07 Jun 2023 • 7 min read
Menopause is when your body experiences a lot of changes due to a shift in your hormones, which causes your periods to stop. It generally happens between ages 45 to 55, but of course this can vary.1
Not sure about the difference between menopause and perimenopause? Essentially, perimenopause is the run up to your periods stopping – so you’ll likely experience the symptoms of menopause but may still have periods. You officially reach menopause once you haven’t had a period for over 12 months.1
Many people experience vaginal dryness as a symptom of menopause, but why does this happen? It’s the drop in oestrogen that causes it. This hormonal shift can affect how much discharge or vaginal fluid you have, as there’s a reduction in glands that produce it.2 Additionally, oestrogen makes the lining of the vagina thicker and more elastic, as well as stimulating glycogen which encourages bacteria that protects against infections.3
Intimacy is super important for any romantic relationship, but without the right help, vaginal dryness may have an impact on your sex life. For example, the NHS lists the following ways that it could make you feel like you want to have less sex:2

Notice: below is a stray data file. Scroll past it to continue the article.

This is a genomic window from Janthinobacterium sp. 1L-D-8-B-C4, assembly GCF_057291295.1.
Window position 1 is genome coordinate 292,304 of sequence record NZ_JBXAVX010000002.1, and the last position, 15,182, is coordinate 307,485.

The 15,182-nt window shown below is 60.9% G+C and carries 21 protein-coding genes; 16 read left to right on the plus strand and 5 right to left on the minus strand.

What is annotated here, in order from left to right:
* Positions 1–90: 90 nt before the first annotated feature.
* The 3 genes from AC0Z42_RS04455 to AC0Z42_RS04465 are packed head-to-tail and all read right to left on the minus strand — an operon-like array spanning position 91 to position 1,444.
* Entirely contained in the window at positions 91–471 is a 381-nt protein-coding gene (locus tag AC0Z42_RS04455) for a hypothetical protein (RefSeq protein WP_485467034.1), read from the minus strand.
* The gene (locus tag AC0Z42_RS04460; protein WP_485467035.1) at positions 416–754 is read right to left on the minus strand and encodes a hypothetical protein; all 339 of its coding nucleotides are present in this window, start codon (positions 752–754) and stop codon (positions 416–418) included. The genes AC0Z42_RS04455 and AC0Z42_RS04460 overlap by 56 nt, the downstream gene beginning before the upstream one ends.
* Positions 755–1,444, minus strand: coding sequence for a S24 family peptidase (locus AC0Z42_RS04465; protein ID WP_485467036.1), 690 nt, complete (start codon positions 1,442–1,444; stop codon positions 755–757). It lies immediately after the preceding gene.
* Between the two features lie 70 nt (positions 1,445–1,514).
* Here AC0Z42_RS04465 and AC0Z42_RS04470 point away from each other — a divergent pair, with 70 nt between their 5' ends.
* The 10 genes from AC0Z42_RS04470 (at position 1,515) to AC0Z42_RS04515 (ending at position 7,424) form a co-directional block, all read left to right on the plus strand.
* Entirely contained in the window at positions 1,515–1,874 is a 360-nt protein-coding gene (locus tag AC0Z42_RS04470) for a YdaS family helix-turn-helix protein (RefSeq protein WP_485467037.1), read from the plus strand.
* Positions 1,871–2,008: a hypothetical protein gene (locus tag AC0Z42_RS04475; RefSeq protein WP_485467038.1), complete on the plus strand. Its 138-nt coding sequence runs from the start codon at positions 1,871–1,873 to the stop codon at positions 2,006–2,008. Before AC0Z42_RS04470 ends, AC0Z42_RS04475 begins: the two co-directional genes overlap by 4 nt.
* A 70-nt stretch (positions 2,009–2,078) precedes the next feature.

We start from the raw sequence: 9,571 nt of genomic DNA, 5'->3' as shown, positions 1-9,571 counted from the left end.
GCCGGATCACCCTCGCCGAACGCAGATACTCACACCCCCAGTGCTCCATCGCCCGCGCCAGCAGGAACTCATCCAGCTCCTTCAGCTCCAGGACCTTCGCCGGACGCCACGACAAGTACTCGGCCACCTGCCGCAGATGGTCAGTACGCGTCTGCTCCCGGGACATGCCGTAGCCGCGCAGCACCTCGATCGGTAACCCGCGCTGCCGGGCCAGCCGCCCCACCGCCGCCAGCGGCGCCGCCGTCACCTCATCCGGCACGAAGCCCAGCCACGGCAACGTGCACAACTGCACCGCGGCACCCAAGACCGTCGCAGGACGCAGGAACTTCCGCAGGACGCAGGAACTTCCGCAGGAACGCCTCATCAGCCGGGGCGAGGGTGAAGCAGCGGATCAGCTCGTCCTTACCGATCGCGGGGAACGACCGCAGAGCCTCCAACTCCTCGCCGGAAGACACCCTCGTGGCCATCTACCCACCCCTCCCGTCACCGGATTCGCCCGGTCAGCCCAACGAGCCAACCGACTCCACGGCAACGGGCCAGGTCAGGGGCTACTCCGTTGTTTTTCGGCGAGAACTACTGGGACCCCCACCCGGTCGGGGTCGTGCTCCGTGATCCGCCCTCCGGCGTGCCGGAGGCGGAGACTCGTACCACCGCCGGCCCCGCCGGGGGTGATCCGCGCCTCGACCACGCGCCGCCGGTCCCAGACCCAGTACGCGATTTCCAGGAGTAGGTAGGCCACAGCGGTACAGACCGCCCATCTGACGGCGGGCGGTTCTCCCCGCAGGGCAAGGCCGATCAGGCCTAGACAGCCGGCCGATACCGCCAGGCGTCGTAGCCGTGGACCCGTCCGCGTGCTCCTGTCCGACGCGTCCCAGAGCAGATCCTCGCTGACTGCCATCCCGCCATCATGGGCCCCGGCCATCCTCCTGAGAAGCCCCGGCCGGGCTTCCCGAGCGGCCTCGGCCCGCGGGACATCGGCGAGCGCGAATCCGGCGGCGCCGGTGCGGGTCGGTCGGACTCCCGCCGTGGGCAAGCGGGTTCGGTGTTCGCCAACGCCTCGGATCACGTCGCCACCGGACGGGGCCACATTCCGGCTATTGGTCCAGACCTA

This may also have a knock-on effect on your mental health, so it’s important to check in with yourself and seek support if you feel like you need it.
As well as physical symptoms like dryness, some women feel like their libido dives off a cliff when they’re going through menopause. It’s probably down to a combination of things, like a decrease in testosterone and oestrogen, the discomfort that comes with vaginal dryness, having a reduced sex drive due to the change in hormone levels, having night sweats that can affect your energy levels and desire for sex, as well as emotional changes that don’t leave you in the right headspace to get intimate.4
You may not fancy getting jiggy with it all the time, but thankfully you can still enjoy sex during and after menopause. Here’s how:
Vaginal dryness is uncomfortable, so why put up with it. Thankfully, there are some things you can try to help ease some of the discomfort. These include:2
Our final message is this, sex should be pleasurable whether you’re going through menopause or not. Using the advice above and seeking medical help may be able to improve your symptoms and let you enjoy getting intimate again.
Think you might be experiencing vaginal atrophy? You can learn more about what vaginal atrophy is and how to manage it in our guide.